As a person that must evaluate profit and loss statements on a regular basis, it is very apparent that general terms like "rolling back taxes on people that make over $200k" are dangerous sentiments and do not support the idea that you put forward. Excellent as it is, what we constantly discuss in congress is exactly how to apply that. Our tax codes ARE in need of additional review. However, when you know business, if 25% of your costs are employees and benefits, 25% is cost of materials (if you are lucky and it's not really 30% or more depending on your business) and 15% is other overhead (like leases, utilities, vehicles, etc) and then you pay 30% in taxes, what you have is limited remaining resources. that leaves only 5% of your revenue as true "profit" and nobody is going to expand on 5% profit. Nobody wants to invest in a company that is making 5% or less. And believe me, 25% employee costs and 25% materials is really good management of resources.

Applying the roll back in the large scale manner that Kerry et al are proposing is a sure way to stagnate small businesses owners. We aren't talking about taxing their personal earnings of $200k, we are talking about the small boutique owner that makes REVENUE of $500k maybe. That's not take home pay. That's what they have to pay they're overhead out of. Pay taxes on that.

Further, the issue on big companies that make billions maybe a nicety as well. Frankly, what a lot of people who are everyday workers and not finance folks, fail to realize, is that these companies are paying more than 15% income tax. they pay taxes when they buy raw materials from other companies, they pay part of our social security tax, medicare tax, unemployment tax, they pay taxes on things like phone bills and utilities. Just like we do.

Nobody wants to add that up and figure out the total amount of taxes and tell people that because they might get the inkling that the "filthy rich" are paying they're taxes like the rest of us. they just happen to have more money.

Fair markets and fair wages. It's true what you say that without some regulation, people can be exploited as they were in the beginning of the industrial revolution. However, when you look at our businesses leaving for places like China and India, it is pretty obvious that our minimum wages are screwing us. Raising them only gives the few that are lucky enough to be working more money to be taxed and to spend. And that is limited money. it also makes the cost of employees higher inside this country, making the cost of products higher, meaning less people can afford an American made product than the chinese version. Means less people are employed. Means less money in the economy. It is really that simple.

When an American product cost more than a Chinese product, it means that our dollar is worth less. Buys less on the market. Think about the 1950's. Business was booming and unemployment was very low. You could buy a gallon of gas for 15 cents. Your dollar bought more.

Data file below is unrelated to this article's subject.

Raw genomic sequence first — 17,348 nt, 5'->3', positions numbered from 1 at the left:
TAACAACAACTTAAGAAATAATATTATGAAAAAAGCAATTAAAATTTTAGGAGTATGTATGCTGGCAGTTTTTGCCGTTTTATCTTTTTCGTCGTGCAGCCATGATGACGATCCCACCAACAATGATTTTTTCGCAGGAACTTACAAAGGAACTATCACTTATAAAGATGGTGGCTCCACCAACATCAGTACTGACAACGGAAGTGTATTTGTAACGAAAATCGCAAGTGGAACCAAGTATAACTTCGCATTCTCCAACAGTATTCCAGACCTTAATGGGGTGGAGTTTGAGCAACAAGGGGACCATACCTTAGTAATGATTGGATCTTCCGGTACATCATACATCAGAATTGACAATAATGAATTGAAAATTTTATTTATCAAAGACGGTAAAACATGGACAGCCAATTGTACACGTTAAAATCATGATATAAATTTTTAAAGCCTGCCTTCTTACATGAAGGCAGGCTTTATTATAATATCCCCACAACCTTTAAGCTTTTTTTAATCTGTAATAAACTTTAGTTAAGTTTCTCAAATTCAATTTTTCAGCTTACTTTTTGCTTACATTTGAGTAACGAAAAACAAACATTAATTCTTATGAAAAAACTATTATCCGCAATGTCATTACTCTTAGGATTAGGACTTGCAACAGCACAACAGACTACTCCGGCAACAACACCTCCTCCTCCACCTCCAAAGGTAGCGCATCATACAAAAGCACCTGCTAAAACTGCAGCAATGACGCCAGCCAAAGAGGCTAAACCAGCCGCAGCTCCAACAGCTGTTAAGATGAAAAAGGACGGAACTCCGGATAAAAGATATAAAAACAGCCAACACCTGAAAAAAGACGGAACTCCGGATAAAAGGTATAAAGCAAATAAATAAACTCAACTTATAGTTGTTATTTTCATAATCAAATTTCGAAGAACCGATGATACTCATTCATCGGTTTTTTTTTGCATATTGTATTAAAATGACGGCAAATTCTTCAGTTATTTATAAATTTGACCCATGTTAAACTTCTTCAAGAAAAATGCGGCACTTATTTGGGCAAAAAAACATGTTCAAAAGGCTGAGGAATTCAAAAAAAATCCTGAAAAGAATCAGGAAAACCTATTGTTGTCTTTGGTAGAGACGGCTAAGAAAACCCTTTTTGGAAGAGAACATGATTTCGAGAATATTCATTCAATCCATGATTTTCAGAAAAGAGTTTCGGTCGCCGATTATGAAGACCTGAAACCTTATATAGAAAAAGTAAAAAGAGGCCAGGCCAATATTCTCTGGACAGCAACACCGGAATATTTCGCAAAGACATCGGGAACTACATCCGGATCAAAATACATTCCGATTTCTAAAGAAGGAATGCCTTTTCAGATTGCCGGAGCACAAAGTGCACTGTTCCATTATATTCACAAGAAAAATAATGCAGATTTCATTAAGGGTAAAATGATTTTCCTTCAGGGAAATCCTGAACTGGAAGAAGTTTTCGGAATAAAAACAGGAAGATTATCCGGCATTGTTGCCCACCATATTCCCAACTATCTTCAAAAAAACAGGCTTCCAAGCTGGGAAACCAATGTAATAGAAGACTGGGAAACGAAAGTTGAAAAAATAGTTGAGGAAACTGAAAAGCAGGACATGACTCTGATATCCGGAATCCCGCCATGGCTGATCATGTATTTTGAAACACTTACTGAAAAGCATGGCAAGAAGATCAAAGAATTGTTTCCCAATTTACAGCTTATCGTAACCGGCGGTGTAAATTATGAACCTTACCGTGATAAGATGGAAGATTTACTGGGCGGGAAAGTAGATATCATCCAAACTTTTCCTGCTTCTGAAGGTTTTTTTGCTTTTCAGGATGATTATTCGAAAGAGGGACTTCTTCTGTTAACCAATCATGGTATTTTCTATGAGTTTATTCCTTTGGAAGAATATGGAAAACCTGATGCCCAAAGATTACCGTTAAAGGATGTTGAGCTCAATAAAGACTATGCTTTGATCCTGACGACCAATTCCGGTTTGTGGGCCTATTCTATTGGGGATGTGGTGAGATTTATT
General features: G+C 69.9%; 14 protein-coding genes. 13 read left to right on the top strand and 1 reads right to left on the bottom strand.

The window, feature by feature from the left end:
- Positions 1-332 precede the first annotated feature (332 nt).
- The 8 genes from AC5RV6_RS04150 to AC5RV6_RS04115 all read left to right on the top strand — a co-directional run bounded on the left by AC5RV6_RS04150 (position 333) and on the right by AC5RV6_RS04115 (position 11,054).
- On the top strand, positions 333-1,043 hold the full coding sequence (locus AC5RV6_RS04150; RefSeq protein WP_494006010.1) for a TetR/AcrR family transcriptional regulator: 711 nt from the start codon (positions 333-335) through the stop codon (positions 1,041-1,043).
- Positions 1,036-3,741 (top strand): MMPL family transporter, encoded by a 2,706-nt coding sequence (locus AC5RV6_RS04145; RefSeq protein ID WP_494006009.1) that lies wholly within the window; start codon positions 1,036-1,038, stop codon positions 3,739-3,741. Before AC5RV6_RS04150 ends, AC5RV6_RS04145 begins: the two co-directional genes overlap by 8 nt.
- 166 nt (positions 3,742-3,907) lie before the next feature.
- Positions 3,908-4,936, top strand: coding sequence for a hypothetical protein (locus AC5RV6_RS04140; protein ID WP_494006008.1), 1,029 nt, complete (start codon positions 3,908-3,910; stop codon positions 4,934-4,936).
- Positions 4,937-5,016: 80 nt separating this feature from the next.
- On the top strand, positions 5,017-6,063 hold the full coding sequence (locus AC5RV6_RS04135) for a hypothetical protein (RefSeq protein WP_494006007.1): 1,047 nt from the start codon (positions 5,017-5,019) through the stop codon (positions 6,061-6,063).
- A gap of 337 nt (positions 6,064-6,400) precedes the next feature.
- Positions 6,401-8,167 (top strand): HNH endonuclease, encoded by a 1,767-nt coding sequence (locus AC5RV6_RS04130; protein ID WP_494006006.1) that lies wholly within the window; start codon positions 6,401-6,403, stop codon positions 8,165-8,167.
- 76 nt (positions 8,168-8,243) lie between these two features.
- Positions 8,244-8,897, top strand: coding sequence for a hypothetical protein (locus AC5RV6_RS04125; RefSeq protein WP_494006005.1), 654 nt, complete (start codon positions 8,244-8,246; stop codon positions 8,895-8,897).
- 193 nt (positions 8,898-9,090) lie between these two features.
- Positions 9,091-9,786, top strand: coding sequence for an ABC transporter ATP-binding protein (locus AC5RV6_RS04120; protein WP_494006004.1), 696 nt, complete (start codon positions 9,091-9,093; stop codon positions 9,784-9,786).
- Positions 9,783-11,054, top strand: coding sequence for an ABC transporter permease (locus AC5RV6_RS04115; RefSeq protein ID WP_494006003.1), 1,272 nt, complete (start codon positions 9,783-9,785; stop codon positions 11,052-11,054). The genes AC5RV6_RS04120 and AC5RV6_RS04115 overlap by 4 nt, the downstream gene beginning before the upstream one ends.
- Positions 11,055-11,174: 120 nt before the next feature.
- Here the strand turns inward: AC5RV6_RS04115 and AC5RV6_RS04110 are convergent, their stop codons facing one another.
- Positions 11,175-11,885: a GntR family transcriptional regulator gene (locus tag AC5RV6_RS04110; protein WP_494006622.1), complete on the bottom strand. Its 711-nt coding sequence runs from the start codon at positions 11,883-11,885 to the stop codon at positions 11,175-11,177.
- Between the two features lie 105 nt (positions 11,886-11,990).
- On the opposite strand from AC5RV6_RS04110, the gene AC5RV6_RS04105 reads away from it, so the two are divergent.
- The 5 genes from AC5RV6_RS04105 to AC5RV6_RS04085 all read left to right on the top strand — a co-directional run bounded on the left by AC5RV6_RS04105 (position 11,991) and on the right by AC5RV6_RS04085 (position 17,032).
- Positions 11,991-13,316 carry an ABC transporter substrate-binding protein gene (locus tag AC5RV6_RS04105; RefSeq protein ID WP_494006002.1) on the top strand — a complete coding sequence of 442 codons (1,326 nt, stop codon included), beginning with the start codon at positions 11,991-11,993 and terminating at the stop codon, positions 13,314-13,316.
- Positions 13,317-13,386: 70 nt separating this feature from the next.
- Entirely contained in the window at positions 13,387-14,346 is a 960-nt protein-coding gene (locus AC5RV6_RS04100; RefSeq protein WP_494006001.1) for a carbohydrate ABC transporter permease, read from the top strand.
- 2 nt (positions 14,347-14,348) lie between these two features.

Our minimum wage needs to be frozen and let the rest of the world catch up some. Otherwise, we will legislate ourselves right out of the world market.

It is that simple.

this we'll defend said...

Uhh - if you are or know a business owner paying taxes on REVENUE seek professional tax advice immediately - you are due for a huge refund. Revenue is NOT income. Income taxes are on income. Oh, and corporations pay a lower tax % than individuals so you may want to explore that as well (there are drawbacks too, though, so it isn't a good idea for every company).

The rollback to the same tax rates as previously applied to those earning over $200K will "stagnate" business? You mean, like it did during the 1990s when our economy stagnated and unemployment was so high?

Holding down the minimum wage to let the rest of the world "catch up" some doesn't seem like a good idea to me. I don't think we should aspire for our society to be more like China's - I like a higher standard of living myself.

I don't like the idea of spending money now and my kids and grandkids paying it back. Sure it sucks to pay taxes, but to continue as we are (running record deficits) isn't compassionate conservatism - it is selfish and short-sighted. Argentina is a great and sad example of what happens when that continues for too long. They are unique - a developed nation that fell back into the developing category. Because of deficit spending. Unlike Mr. Cheney says, deficits do matter. A lot.

If you don't like higher taxes then you cut spending - and don't give me the hogwash about dems feeding at the trough. In the 1990s we went from record deficits (thanks St. Reagan) to record surplus with Clinton to a new record deficit. Forgive me if I am a bit suspicious of Republican economic initiatives.